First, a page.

It is far more common than you might think. Someone gets hold of your Social Security number and a previous mailing address and — voila! — you’re the victim of identity theft.
But what is business identity theft?
Business identity theft is when a criminal impersonates your company in an effort to personally profit, often resulting in tax problems for you, as well as a diminished credit report and, ultimately, a tarnished reputation. As a business owner, you’re a bigger target than an individual and, making matters worse, the theft may also extend to your employees and/or your clients. But you can protect yourself and ensure that you’re prepared against any virtual “break-in” of your business.
Signs of Business Identity Theft
Businesses are appealing marks for crooks — to the tune of billions of dollars a year — mainly because much of their data is available online and they tend to have more revenue — and revenue flow — than individuals, making financial losses somewhat easier to miss. If your business is on the smaller side, as its owner, you can arm yourself with the knowledge of what to look out for.
Duplicate or fraudulent invoices: Be vigilant about reconciling invoices, payments and bills, and make sure there are no duplicates. That’s often the sign of a breach.
Falsified registrations and filings: Most states’ filing systems are in “good faith,” so it’s fairly easy for criminals to change your info — mailing address, leadership names and contact info, etc. — in an effort to assume control of your business. Regularly review your filings and enroll in any alerts that your state may offer.
Phishing scams: Common scams use email or text messages to try to learn your private information, i.e., account numbers or passwords. Any “urgent” notice or email asking for sensitive information — especially to be shared electronically — is highly suspicious and likely fraudulent. Email spam filters stop many of these swindles, but extra layers of security are available, too.
How to Prevent Business Identity Theft
It may seem daunting, but it is possible to protect your business from business identity theft.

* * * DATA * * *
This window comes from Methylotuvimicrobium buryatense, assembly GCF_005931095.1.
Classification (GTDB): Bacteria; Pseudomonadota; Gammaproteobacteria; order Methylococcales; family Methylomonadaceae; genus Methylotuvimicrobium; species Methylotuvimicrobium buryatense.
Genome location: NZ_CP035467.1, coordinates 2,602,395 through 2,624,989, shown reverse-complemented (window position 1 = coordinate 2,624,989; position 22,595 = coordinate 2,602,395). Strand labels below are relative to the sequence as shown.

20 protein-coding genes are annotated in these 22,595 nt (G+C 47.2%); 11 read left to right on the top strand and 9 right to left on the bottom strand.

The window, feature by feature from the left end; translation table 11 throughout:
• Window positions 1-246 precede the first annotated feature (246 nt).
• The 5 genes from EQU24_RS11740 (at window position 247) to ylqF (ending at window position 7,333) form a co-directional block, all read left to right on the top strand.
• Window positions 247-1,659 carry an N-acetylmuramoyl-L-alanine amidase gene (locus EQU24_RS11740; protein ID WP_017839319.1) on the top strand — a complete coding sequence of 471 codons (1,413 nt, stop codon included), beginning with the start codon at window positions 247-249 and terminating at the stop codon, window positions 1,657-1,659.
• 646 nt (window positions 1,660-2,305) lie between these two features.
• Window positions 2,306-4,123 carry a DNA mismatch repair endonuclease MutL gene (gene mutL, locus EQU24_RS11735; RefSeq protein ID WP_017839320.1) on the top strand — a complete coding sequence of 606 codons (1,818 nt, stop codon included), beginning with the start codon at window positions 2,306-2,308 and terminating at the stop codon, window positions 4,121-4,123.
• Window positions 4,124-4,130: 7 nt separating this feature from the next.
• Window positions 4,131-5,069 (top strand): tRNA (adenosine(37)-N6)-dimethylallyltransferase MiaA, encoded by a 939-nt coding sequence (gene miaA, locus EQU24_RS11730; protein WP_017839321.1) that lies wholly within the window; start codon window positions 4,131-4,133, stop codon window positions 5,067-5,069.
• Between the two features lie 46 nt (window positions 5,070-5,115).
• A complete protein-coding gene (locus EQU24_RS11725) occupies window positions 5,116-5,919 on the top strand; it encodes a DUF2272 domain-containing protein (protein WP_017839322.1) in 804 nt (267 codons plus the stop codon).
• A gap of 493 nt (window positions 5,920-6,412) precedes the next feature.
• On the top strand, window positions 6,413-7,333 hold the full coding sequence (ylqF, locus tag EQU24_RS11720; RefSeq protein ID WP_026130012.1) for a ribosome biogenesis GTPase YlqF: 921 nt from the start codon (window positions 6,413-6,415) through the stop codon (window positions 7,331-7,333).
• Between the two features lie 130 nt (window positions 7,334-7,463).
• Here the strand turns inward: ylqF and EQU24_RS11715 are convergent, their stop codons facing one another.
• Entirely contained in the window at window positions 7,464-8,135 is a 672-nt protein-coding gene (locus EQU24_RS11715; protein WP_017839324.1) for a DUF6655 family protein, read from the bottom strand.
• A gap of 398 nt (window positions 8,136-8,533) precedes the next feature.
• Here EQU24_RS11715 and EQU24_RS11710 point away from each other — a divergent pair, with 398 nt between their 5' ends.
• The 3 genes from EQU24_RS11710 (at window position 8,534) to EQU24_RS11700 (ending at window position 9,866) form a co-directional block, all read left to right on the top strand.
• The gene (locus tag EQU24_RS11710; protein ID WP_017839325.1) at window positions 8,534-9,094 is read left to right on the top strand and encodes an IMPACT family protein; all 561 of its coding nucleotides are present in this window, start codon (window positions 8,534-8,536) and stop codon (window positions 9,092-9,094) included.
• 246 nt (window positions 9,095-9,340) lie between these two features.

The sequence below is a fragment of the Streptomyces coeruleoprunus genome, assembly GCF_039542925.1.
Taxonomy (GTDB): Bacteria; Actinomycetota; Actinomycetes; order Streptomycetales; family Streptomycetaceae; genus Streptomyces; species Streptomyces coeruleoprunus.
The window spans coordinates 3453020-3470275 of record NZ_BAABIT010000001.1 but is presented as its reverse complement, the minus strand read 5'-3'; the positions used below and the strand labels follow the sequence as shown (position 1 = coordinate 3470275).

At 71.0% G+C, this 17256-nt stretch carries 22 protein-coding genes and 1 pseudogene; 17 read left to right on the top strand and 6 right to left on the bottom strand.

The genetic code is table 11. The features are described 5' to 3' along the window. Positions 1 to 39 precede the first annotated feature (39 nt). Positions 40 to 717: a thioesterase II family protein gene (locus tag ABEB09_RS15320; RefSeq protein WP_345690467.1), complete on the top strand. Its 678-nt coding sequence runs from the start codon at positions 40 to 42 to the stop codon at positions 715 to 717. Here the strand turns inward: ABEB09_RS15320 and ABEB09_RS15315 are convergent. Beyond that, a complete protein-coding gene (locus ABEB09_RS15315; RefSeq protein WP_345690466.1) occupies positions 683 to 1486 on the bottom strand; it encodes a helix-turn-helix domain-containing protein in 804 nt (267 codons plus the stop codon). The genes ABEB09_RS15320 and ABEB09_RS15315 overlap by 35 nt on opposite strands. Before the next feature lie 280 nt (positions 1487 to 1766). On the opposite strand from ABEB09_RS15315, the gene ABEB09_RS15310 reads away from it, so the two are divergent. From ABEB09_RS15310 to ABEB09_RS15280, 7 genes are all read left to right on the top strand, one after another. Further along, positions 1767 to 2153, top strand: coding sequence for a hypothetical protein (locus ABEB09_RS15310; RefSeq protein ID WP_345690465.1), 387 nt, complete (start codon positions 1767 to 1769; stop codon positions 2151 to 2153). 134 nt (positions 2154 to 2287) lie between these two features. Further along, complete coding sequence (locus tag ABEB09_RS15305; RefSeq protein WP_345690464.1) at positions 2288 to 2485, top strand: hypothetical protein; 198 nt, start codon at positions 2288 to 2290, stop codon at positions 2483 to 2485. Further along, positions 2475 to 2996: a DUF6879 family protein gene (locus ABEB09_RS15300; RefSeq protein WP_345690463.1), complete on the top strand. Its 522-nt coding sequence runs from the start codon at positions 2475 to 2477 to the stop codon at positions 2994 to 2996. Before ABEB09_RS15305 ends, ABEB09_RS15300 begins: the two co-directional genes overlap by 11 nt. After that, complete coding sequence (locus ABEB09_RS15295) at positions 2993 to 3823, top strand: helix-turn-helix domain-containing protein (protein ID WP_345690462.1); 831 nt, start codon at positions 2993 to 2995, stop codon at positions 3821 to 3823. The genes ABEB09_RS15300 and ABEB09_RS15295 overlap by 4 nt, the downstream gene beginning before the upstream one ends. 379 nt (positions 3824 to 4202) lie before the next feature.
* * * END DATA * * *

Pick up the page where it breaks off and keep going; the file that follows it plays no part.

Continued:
Never share your billing information, nor any sensitive info with anyone who randomly calls or emails, “phishing” for confirmation of these details. Always check the credentials of anyone seeking such information before sharing anything. Make sure your employees know to do this, too, and that they report attempts to obtain sensitive information to you.
Stay on top of your paperwork, including account statements, registration info and credit reports. If any of your accounts or statements seem off, look into the issue right away. It may take a billing cycle or two to reveal that your business identity has been compromised, but don’t wait to check on and/or report what doesn’t look right.
Take preventative measures. From cyber security software to insurance, many entities exist that can help you keep your business safe — whether that business is still active or you shuttered or sold it years ago. Business identity thieves also prey on defunct businesses, so stay vigilant throughout your entire career to ensure that no one can prosper off a business that you built.
Tell the authorities by reporting any breaches to the credit bureaus and, if it’s warranted, the Federal Trade Commission.
Protecting Your Business Is Our Business
Farm Bureau offers the coverage you need to protect your business, including data breach insurance. Contact your local Farm Bureau agent today to learn more about insurance options for your business.